Okay, let me admit this upfront. I'm a huuuuge fan of Rick Bayless, and I think I might have all of his cookbooks. On his television shows he seems genuinely enthused about not just the food of Mexico, but the culture, as well. I think that makes him much more interesting that someone who simply knows the ingredients.
When it comes to his cookbooks, they are recipes you can actually make at home. While I love the idea of completely authentic cooking (whatever that is), when it comes to making a recipe I don't want to find out that I need a berry that must be used fresh and is only available during the full moon in July on a remote mountain peak.
And, his recipes are things I want to eat. The flavors make sense. The ingredients belong together.
Like for example, in More Mexican Everyday, his Spaghetti Squash Fideos with Chipotle, Chorizo, Crema and Avocado. He uses spaghetti squash in place of noodles (fideos are a type of noodle) and serves them with some typical Mexican ingredients. There's nothing in here that makes me wonder if the flavors will work.
And once in a while, he has a little bit of kitchen genius, like his recipe for cajeta (basically a caramel sauce) that is cooked in a slow cooker. I've made a similar cajeta on the stovetop and I have to say that watching it and stirring it was ... a long and boring process. Cooking it in a slow cooker makes a lot more sense. At the end of the cooking time, you do need to keep an eye on it, but for most of the 24 hours (yes, that long!) you just let it cruise along.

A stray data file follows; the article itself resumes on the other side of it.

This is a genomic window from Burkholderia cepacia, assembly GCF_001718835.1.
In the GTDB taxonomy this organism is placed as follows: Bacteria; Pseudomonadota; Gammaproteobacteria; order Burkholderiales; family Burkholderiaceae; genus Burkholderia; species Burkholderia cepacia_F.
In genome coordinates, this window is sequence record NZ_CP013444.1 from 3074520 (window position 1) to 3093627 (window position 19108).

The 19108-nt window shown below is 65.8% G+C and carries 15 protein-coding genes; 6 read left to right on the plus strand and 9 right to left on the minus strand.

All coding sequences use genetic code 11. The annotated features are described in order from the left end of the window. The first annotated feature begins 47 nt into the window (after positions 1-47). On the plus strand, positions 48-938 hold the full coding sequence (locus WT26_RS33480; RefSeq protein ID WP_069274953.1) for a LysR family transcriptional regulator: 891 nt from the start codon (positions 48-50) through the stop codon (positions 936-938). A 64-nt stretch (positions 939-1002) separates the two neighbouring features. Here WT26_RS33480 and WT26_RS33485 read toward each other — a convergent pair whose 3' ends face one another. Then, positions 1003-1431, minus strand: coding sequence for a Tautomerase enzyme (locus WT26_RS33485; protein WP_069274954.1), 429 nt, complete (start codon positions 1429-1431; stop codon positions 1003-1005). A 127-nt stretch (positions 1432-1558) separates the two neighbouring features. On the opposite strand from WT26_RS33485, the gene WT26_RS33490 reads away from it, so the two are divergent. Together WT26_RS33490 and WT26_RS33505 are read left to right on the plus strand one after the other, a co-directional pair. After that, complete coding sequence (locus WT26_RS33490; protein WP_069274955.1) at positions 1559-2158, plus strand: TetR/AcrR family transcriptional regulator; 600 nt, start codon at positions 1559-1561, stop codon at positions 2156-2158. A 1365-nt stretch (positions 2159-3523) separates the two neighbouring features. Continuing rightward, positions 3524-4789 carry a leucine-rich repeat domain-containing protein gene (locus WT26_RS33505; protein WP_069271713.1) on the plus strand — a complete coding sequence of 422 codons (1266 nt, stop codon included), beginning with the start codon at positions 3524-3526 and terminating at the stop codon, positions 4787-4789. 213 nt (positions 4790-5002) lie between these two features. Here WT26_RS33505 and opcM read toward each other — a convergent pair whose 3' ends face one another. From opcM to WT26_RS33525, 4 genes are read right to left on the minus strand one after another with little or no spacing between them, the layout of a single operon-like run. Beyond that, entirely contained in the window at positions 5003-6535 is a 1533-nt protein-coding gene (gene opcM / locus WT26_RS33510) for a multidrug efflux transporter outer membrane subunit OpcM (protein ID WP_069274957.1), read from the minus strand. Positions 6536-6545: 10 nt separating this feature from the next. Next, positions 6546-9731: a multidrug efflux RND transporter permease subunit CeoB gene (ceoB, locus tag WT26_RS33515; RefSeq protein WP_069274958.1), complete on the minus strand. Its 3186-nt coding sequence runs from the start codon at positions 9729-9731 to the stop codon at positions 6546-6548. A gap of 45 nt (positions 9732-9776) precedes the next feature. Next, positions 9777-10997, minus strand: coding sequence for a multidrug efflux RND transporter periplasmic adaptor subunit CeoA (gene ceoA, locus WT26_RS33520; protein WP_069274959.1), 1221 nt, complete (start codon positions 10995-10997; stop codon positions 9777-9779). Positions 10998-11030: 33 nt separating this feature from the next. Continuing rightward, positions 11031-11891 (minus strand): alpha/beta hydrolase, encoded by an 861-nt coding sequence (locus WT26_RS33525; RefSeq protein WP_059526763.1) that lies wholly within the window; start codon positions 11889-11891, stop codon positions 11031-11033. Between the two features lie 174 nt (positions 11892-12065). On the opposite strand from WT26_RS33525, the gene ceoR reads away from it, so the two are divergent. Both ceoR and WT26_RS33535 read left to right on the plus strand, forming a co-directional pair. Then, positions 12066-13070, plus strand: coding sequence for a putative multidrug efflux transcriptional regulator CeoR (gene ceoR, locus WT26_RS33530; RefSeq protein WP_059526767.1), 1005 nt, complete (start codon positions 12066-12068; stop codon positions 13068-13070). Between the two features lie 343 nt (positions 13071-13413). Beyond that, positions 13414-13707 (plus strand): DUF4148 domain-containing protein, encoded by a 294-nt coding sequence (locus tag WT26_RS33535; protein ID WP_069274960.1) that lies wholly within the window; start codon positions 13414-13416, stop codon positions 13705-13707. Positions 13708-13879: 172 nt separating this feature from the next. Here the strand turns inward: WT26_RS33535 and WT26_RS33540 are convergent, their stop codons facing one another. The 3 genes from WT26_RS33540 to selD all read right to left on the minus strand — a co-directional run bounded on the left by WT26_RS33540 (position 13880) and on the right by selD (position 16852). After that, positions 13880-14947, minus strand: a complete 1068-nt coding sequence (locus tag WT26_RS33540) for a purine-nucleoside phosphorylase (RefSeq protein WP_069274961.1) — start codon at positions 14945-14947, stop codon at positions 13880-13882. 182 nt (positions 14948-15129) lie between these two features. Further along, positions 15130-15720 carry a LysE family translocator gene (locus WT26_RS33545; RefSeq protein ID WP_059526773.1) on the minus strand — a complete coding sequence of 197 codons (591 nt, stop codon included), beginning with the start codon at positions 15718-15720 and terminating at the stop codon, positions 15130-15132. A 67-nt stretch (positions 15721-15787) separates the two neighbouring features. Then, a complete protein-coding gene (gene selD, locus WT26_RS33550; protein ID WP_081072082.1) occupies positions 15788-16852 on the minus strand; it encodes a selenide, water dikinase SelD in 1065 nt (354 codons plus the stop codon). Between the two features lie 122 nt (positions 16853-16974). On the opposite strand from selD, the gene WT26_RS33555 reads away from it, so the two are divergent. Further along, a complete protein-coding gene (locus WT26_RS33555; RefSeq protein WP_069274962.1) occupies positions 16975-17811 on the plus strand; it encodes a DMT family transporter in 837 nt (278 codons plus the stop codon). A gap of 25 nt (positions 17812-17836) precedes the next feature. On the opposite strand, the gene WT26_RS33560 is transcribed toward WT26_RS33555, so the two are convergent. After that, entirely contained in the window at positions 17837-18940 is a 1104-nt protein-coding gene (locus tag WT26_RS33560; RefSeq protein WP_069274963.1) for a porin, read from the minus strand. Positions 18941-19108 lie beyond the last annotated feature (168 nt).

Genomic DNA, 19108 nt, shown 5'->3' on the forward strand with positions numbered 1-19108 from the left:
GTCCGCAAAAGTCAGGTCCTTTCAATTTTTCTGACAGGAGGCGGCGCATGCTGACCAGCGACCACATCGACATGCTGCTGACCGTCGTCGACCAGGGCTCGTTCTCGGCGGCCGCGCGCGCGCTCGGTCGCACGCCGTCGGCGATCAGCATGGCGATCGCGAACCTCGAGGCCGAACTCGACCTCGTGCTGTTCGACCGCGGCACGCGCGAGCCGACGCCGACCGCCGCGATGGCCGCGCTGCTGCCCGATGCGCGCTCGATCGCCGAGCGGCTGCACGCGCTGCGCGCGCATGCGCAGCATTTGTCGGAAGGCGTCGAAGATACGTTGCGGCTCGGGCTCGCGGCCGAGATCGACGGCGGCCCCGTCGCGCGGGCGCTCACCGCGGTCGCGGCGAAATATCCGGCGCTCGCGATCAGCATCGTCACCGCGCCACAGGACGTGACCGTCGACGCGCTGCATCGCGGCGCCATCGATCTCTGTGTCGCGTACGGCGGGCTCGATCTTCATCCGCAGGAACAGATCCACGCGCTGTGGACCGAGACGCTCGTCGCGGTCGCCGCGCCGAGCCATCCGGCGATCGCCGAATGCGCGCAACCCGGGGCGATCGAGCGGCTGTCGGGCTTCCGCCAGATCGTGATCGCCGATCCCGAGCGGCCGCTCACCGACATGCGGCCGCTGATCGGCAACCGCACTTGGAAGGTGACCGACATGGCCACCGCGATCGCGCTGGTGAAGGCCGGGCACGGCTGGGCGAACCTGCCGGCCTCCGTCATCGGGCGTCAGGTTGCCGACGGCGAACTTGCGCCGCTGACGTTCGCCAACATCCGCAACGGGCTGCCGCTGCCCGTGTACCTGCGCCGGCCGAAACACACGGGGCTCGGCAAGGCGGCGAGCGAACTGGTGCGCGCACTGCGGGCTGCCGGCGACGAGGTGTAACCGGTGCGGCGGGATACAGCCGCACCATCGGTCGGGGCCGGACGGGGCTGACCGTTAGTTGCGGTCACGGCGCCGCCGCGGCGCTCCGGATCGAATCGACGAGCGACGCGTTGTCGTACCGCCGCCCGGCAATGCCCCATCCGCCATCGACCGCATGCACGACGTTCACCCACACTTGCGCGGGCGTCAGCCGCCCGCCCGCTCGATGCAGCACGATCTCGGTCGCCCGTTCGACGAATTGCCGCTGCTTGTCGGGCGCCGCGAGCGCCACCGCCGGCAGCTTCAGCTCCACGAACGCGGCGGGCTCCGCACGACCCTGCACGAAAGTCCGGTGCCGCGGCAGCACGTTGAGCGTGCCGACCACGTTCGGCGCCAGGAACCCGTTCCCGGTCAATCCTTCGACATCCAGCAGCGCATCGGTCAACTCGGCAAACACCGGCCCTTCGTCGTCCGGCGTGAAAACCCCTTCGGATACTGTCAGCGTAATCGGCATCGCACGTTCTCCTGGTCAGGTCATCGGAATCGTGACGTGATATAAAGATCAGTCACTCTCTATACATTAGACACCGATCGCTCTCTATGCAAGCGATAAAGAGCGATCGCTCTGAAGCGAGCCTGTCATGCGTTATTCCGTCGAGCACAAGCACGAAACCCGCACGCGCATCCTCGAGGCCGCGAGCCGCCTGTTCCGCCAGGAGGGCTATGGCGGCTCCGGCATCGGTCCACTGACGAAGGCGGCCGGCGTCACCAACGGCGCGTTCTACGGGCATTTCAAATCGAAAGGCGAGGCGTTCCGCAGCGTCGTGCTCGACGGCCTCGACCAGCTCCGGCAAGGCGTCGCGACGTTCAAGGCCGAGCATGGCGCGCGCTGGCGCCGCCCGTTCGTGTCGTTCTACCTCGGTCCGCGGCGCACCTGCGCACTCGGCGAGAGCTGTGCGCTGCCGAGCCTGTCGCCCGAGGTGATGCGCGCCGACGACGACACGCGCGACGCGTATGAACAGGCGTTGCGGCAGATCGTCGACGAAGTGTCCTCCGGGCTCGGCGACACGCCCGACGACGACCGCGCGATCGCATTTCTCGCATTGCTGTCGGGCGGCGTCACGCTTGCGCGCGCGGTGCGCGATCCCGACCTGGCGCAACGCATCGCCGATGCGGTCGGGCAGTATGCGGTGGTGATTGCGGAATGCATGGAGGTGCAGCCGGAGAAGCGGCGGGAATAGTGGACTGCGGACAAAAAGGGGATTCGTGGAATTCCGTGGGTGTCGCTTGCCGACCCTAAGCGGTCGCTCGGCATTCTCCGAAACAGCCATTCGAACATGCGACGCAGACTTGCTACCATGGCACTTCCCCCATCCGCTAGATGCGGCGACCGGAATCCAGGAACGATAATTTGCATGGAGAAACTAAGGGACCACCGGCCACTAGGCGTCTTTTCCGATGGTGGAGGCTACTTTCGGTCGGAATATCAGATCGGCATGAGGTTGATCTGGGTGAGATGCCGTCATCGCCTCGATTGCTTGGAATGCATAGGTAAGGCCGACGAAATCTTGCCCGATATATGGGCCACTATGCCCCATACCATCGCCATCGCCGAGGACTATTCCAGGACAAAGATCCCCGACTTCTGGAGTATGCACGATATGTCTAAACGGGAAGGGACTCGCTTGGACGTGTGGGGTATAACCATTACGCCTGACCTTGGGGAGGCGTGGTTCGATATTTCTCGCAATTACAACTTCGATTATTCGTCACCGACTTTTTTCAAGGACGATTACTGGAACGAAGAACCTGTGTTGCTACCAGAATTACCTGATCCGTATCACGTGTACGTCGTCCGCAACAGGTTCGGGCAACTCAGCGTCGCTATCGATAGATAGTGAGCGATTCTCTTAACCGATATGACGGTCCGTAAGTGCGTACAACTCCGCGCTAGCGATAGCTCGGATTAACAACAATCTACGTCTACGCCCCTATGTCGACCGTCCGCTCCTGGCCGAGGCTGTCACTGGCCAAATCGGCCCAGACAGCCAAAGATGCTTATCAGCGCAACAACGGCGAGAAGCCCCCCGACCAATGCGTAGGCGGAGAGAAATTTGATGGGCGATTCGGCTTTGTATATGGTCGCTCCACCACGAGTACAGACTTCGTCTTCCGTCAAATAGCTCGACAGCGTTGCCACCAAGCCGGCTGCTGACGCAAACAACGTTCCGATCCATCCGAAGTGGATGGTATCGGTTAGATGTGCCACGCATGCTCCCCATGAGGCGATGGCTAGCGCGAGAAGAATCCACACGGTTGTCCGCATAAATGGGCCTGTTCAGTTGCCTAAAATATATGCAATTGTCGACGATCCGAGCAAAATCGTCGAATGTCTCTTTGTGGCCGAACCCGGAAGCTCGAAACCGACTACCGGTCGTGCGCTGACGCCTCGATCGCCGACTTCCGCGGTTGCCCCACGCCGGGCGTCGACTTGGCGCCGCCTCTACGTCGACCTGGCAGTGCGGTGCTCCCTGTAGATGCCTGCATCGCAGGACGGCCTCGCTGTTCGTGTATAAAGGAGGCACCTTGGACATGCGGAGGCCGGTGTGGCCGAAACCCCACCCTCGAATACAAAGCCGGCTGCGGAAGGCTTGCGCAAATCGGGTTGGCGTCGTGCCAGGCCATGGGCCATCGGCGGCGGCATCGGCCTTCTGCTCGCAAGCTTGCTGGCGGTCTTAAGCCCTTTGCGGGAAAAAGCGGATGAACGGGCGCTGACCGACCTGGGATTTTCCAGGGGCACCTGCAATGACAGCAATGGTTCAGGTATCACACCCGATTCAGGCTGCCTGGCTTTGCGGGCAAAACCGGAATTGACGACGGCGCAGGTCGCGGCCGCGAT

Some of the recipes are formatted a little oddly, in a conversational style, but then there's a recap at the end in a more normal recipe style. I have to say that I didn't mind the format - it worked for the recipes where he chose to do it, like he was standing there saying, well, at this point I taste and and add a spoon of that if it needs it ...
I learned something useful from this book, too. You know how corn tortillas are never so great unless they're fresh? Well, his method of reheating is completely different from everything I've done. He suggests sprinkling the tortillas with about 3 tablespoons of water, wrapping them in paper towels or in a clean kitchen towels, placing that in a microwave-safe plastic bag and folding the top over (but not sealing it), microwaving at 50 percent power for 4 minutes. Then you let them rest 2 or 3 minutes before serving. I never thought about cooking them for that long! He also has instructions for steaming on the stove, if that's your preference.
Overall, I love this book. Yup, that's what I said.